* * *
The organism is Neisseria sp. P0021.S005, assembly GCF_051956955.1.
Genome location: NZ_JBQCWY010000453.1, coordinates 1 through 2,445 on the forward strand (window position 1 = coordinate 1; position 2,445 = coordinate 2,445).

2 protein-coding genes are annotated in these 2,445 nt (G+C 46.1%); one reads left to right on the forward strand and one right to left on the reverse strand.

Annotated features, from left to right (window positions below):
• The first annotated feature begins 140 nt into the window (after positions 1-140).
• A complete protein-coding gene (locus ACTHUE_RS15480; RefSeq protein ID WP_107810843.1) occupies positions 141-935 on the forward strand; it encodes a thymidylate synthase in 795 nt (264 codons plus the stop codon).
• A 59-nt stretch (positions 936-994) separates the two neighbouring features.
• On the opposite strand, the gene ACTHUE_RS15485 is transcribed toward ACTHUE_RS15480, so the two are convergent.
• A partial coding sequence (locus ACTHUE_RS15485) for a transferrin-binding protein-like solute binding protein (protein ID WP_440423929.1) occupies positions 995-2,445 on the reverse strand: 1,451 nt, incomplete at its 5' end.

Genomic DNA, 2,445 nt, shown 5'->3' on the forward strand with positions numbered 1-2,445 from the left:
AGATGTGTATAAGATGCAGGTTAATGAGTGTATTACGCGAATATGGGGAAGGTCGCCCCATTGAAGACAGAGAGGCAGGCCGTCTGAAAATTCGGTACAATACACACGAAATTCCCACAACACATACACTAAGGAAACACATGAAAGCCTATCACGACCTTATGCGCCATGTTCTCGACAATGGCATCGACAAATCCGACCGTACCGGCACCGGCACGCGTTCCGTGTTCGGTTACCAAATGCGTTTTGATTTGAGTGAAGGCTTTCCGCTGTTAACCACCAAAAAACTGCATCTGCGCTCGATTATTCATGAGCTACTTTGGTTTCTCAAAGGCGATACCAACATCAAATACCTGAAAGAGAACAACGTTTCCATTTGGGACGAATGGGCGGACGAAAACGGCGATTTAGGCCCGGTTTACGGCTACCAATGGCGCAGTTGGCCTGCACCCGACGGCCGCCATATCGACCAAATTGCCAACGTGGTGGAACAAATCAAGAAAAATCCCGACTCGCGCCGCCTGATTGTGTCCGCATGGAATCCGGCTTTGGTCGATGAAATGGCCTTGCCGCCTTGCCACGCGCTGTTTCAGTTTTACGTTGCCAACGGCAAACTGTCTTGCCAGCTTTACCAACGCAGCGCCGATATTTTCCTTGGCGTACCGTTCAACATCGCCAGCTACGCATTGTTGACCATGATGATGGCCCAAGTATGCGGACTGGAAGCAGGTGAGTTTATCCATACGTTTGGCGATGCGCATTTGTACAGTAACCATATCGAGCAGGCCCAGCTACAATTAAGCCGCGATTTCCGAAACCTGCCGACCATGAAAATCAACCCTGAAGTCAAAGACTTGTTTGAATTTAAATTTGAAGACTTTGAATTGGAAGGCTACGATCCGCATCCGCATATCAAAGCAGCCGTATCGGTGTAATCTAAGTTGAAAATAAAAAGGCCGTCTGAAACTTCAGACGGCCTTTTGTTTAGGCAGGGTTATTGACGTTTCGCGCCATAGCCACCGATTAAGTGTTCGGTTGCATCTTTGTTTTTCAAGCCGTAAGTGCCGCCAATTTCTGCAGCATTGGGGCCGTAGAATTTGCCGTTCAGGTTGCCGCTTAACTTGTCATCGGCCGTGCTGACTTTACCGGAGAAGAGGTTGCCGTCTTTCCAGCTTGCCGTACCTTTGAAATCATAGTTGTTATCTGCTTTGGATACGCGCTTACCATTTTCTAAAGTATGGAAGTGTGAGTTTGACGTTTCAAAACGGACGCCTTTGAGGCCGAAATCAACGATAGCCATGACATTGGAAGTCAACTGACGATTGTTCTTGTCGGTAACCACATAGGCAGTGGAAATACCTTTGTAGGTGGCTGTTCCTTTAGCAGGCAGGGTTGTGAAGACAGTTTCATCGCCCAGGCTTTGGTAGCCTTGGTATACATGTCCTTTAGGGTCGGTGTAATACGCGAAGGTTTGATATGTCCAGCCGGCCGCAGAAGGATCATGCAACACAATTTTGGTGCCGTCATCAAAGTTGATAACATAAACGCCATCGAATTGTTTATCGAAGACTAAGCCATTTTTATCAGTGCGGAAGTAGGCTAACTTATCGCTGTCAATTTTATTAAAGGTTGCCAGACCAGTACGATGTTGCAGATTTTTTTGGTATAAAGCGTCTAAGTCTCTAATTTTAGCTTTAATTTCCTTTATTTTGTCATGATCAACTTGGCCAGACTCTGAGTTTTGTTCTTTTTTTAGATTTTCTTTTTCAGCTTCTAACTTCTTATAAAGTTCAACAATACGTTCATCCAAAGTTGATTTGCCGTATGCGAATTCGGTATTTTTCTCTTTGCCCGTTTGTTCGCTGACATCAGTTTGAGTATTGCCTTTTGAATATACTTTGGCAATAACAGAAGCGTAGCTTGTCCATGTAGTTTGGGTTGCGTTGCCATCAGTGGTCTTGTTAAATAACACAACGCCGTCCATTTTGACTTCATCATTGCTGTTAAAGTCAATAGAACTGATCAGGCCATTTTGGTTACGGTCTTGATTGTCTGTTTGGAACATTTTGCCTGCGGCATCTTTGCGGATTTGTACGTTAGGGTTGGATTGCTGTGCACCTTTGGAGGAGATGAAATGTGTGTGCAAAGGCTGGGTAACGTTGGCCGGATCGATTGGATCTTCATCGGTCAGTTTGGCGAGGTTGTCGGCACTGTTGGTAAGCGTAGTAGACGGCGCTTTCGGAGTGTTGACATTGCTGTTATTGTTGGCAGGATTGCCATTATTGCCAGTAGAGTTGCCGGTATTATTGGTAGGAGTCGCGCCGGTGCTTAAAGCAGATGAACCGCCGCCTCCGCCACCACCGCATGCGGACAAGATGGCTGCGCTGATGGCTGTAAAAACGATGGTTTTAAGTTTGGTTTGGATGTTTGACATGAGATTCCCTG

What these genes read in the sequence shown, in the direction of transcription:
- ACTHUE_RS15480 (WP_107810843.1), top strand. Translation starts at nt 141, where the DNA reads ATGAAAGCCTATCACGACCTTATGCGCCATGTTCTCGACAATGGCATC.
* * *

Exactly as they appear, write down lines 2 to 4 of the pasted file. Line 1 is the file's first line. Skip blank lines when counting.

Genome location: NZ_JBQCWY010000453.1, coordinates 1 through 2,445 on the forward strand (window position 1 = coordinate 1; position 2,445 = coordinate 2,445).

2 protein-coding genes are annotated in these 2,445 nt (G+C 46.1%); one reads left to right on the forward strand and one right to left on the reverse strand.

Annotated features, from left to right (window positions below):